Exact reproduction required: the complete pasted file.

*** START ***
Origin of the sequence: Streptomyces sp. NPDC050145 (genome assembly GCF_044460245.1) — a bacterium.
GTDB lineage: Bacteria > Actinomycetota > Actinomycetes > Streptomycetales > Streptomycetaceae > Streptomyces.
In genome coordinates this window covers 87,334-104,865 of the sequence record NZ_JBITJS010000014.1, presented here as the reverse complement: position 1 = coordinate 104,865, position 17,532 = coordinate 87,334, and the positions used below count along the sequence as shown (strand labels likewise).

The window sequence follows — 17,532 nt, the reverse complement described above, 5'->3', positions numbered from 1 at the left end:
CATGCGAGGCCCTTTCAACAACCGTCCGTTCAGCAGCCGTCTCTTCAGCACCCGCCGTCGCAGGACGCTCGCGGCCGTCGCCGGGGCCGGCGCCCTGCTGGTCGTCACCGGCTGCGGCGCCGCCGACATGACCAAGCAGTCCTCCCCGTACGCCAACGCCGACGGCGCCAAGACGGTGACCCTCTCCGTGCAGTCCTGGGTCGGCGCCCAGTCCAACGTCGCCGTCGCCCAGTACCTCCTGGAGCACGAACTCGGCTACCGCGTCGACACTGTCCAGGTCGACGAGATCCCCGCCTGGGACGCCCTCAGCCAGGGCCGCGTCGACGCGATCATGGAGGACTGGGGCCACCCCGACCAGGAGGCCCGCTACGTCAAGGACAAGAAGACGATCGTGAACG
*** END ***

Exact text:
Origin of the sequence: Streptomyces sp. NPDC050145 (genome assembly GCF_044460245.1) — a bacterium.
GTDB lineage: Bacteria > Actinomycetota > Actinomycetes > Streptomycetales > Streptomycetaceae > Streptomyces.
In genome coordinates this window covers 87,334-104,865 of the sequence record NZ_JBITJS010000014.1, presented here as the reverse complement: position 1 = coordinate 104,865, position 17,532 = coordinate 87,334, and the positions used below count along the sequence as shown (strand labels likewise).

The window sequence follows — 17,532 nt, the reverse complement described above, 5'->3', positions numbered from 1 at the left end:
CATGCGAGGCCCTTTCAACAACCGTCCGTTCAGCAGCCGTCTCTTCAGCACCCGCCGTCGCAGGACGCTCGCGGCCGTCGCCGGGGCCGGCGCCCTGCTGGTCGTCACCGGCTGCGGCGCCGCCGACATGACCAAGCAGTCCTCCCCGTACGCCAACGCCGACGGCGCCAAGACGGTGACCCTCTCCGTGCAGTCCTGGGTCGGCGCCCAGTCCAACGTCGCCGTCGCCCAGTACCTCCTGGAGCACGAACTCGGCTACCGCGTCGACACTGTCCAGGTCGACGAGATCCCCGCCTGGGACGCCCTCAGCCAGGGCCGCGTCGACGCGATCATGGAGGACTGGGGCCACCCCGACCAGGAGGCCCGCTACGTCAAGGACAAGAAGACGATCGTGAACG